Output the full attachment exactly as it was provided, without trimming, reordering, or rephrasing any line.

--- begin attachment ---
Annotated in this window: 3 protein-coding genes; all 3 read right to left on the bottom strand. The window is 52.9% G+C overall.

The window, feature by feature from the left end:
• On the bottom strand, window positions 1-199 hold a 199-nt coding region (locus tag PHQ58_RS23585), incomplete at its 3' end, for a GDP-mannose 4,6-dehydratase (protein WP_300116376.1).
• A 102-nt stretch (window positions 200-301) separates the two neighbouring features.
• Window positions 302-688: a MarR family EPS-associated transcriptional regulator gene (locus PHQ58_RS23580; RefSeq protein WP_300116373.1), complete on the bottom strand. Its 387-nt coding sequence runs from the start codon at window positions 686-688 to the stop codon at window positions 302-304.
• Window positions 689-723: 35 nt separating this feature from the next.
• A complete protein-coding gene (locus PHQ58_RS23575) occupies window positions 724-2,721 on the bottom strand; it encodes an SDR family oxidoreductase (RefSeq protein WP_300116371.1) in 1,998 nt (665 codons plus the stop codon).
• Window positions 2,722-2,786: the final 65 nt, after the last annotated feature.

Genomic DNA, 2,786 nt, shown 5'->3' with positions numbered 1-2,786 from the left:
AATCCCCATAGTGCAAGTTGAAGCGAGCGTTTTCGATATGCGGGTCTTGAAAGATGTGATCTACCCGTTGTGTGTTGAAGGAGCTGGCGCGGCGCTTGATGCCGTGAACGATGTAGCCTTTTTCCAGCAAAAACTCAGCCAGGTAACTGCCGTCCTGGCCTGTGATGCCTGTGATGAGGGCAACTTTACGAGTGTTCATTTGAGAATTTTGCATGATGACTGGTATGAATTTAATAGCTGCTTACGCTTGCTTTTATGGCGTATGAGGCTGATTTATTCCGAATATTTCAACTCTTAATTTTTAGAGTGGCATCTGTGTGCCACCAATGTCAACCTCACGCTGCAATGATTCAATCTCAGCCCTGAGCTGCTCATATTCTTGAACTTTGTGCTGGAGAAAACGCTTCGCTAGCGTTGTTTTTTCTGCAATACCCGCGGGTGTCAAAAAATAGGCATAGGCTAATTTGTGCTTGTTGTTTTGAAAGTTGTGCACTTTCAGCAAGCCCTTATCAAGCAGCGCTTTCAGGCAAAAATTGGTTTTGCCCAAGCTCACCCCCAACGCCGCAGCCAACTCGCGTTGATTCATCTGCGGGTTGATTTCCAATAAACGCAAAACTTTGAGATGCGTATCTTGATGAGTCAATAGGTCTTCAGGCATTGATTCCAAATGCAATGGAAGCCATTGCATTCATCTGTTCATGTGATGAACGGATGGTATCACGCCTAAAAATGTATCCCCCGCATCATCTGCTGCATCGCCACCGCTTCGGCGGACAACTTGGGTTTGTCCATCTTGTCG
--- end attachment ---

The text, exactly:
Annotated in this window: 3 protein-coding genes; all 3 read right to left on the bottom strand. The window is 52.9% G+C overall.

The window, feature by feature from the left end:
• On the bottom strand, window positions 1-199 hold a 199-nt coding region (locus tag PHQ58_RS23585), incomplete at its 3' end, for a GDP-mannose 4,6-dehydratase (protein WP_300116376.1).
• A 102-nt stretch (window positions 200-301) separates the two neighbouring features.
• Window positions 302-688: a MarR family EPS-associated transcriptional regulator gene (locus PHQ58_RS23580; RefSeq protein WP_300116373.1), complete on the bottom strand. Its 387-nt coding sequence runs from the start codon at window positions 686-688 to the stop codon at window positions 302-304.
• Window positions 689-723: 35 nt separating this feature from the next.
• A complete protein-coding gene (locus PHQ58_RS23575) occupies window positions 724-2,721 on the bottom strand; it encodes an SDR family oxidoreductase (RefSeq protein WP_300116371.1) in 1,998 nt (665 codons plus the stop codon).
• Window positions 2,722-2,786: the final 65 nt, after the last annotated feature.

Genomic DNA, 2,786 nt, shown 5'->3' with positions numbered 1-2,786 from the left:
AATCCCCATAGTGCAAGTTGAAGCGAGCGTTTTCGATATGCGGGTCTTGAAAGATGTGATCTACCCGTTGTGTGTTGAAGGAGCTGGCGCGGCGCTTGATGCCGTGAACGATGTAGCCTTTTTCCAGCAAAAACTCAGCCAGGTAACTGCCGTCCTGGCCTGTGATGCCTGTGATGAGGGCAACTTTACGAGTGTTCATTTGAGAATTTTGCATGATGACTGGTATGAATTTAATAGCTGCTTACGCTTGCTTTTATGGCGTATGAGGCTGATTTATTCCGAATATTTCAACTCTTAATTTTTAGAGTGGCATCTGTGTGCCACCAATGTCAACCTCACGCTGCAATGATTCAATCTCAGCCCTGAGCTGCTCATATTCTTGAACTTTGTGCTGGAGAAAACGCTTCGCTAGCGTTGTTTTTTCTGCAATACCCGCGGGTGTCAAAAAATAGGCATAGGCTAATTTGTGCTTGTTGTTTTGAAAGTTGTGCACTTTCAGCAAGCCCTTATCAAGCAGCGCTTTCAGGCAAAAATTGGTTTTGCCCAAGCTCACCCCCAACGCCGCAGCCAACTCGCGTTGATTCATCTGCGGGTTGATTTCCAATAAACGCAAAACTTTGAGATGCGTATCTTGATGAGTCAATAGGTCTTCAGGCATTGATTCCAAATGCAATGGAAGCCATTGCATTCATCTGTTCATGTGATGAACGGATGGTATCACGCCTAAAAATGTATCCCCCGCATCATCTGCTGCATCGCCACCGCTTCGGCGGACAACTTGGGTTTGTCCATCTTGTCG